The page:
Informationweek has come out with a report om comparing Hosted CRM Solutions. The article prefaces by writing that this is not an endorsement to use hosted CRM within enterprises and asks enteprises to assess by deciding whether to turn over something as critical as CRM to an outside party calls for soul-searching on both the IT and business sides- as customer relationships are the core of your business. A careful consideration about whether getting a single CRM system from an outsourcer help salespeople do their jobs better is neesed. Questions like should entire customer database reside in the hands of a third party? Would the CRM provider stick around? What are its service-level agreements- won't it have service-provider or software problem that may not be fixed right away? For business processes that are unique, can an outsider offer the flexibility you need?. All need to be answered beforehand.
Category :Hosted CRM |
The Evolving Corporate Blogs
Several people ask me on norms & guidlines for corporate communications blogging. Deutsche Bank has come out with a crisp report on blogging for corporate communications. Corporate blogs are still in their infancy. Their number is estimated to total 5,000 in the USA. The trend is booming, though. Traditional media, such as newspapers or television, have begun to integrate blogs in their websites. Companies are assigning employees or external authors to deploy blogs as a public-relations tool or as a way to disseminate product information.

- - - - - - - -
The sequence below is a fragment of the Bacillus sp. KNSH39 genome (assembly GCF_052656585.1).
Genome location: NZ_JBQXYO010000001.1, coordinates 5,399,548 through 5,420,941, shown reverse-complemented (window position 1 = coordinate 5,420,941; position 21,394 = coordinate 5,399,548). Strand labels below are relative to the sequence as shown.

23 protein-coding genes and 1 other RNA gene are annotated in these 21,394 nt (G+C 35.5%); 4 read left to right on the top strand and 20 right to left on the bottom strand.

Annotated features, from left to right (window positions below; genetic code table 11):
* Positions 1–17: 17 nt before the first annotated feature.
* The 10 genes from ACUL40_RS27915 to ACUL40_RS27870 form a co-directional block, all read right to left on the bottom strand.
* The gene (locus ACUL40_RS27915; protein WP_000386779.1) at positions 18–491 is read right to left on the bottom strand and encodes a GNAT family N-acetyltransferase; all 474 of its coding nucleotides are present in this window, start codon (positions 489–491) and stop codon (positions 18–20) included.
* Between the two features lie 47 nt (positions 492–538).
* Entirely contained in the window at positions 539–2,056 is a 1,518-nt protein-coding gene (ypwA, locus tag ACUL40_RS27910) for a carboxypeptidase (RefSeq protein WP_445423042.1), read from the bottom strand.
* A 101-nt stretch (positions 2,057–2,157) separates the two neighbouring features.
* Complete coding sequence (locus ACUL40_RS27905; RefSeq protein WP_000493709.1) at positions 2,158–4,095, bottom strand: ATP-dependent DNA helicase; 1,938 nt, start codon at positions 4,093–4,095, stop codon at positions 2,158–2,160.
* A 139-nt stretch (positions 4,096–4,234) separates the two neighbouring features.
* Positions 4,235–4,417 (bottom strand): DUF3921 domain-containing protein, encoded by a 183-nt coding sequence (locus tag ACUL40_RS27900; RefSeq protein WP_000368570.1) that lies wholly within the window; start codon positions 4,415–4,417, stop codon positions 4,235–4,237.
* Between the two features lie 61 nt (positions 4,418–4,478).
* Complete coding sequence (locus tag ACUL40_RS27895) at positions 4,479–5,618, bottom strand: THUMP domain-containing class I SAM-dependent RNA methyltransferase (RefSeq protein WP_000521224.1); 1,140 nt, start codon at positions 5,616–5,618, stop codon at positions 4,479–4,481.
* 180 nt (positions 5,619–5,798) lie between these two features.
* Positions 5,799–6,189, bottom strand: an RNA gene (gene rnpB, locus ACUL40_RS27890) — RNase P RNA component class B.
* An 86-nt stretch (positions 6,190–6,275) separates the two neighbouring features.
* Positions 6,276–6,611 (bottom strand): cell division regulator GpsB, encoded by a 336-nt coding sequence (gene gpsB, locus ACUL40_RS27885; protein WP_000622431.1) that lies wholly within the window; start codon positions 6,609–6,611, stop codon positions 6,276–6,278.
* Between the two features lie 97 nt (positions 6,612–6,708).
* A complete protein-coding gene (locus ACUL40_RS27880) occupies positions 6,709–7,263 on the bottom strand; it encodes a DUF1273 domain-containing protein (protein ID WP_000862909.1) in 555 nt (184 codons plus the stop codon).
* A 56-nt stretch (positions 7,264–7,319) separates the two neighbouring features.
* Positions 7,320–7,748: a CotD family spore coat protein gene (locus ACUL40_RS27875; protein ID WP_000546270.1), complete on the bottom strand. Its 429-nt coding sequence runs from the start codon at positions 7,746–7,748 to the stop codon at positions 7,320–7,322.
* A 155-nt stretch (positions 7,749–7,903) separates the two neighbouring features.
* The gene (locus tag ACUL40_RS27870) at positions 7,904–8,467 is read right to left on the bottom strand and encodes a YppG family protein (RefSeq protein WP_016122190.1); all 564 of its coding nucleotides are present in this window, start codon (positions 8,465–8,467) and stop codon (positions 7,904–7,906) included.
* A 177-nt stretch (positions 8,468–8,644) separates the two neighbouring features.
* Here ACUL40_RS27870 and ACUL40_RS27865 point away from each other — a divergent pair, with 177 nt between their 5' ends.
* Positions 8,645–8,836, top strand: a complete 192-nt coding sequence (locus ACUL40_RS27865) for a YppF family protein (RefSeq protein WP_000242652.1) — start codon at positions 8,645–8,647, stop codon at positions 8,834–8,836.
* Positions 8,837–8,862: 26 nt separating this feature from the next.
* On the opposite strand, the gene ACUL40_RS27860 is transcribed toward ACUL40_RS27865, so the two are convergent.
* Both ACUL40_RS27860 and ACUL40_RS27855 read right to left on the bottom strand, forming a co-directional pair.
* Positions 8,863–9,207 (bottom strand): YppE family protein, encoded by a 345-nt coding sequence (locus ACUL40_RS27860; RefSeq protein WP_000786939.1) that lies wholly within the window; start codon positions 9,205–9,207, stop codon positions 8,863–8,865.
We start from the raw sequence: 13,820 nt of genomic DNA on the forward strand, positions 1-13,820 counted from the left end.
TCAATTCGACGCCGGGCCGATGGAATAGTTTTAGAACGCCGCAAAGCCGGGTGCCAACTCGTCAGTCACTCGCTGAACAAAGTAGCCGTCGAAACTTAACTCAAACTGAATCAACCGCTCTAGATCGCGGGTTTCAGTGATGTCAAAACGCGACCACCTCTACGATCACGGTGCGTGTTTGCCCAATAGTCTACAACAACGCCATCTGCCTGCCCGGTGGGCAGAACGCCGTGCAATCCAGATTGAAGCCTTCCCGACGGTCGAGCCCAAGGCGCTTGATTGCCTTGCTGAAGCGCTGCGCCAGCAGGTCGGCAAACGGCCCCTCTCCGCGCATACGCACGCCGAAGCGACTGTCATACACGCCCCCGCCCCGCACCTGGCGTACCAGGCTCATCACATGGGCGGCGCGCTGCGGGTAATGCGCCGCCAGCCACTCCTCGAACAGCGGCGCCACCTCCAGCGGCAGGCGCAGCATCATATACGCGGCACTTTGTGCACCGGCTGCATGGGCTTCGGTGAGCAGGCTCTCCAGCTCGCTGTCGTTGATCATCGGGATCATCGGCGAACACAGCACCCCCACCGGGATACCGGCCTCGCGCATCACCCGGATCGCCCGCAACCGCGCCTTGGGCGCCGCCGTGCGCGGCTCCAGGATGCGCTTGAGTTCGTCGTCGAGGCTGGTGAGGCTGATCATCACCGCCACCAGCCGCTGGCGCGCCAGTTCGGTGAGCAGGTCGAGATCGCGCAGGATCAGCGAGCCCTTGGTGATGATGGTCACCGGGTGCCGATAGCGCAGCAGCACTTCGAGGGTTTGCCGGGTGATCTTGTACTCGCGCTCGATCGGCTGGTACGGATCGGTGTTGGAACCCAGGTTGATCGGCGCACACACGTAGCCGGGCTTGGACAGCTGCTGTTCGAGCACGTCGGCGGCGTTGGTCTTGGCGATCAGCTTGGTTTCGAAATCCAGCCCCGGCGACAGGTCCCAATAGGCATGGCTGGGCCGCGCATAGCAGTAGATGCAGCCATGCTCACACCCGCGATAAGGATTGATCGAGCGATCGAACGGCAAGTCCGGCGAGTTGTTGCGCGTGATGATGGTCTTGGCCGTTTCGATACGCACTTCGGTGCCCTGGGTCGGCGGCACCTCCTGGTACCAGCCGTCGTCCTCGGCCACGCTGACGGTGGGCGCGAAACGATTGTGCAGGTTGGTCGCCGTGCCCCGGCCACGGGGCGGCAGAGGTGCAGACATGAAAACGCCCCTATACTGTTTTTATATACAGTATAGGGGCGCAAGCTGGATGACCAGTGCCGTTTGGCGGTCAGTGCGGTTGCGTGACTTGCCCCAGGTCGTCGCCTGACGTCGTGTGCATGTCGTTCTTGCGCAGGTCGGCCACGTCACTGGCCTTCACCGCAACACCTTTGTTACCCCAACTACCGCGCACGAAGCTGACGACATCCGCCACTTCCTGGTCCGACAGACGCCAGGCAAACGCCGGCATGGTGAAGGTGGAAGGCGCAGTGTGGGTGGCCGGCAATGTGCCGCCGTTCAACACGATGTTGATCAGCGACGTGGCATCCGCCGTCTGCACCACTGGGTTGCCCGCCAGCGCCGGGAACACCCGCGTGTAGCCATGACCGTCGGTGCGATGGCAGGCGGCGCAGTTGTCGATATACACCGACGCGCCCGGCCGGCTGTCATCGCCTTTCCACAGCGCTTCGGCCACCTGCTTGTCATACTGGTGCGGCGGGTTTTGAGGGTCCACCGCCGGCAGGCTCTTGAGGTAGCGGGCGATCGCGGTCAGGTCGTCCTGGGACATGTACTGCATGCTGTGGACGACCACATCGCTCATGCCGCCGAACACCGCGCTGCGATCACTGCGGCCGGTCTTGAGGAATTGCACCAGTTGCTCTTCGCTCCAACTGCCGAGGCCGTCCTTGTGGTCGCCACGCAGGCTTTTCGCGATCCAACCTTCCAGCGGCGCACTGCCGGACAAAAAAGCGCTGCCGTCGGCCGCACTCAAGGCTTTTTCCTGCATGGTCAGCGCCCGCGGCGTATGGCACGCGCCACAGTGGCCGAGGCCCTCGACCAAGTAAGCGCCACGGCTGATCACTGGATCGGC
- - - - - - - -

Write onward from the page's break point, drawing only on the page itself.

Category :Corporate Blogs |
Open Source : A Good Marketing Slogan
We have been covering in this blog about the downside of opensource questioning its maturity, lack of business model, some some perspectives and Reality Check.Forbes writes about VA Software - claiming to be “at the center of the open source technology revolution” operating SourceForge.net, a site where developers collaborate on open source projects and it also runs Web sites, like Slashdot and NewsForge, where the anti-Microsoft crowd rails against the evils of proprietary, closed source software. Forbes says that it turns out VA Software's main product, SourceForge Enterprise Edition, is as closed-source and non-free. Customers cannot view or modify the program's source code or basic underlying instructions (a hallmark of open source software), and they definitely can't share the code with others. Officials at VA Software say they can't release SourceForge Enterprise Edition as an open source program, because, if they did, copycats could create knockoffs of the program, and that would hurt sales.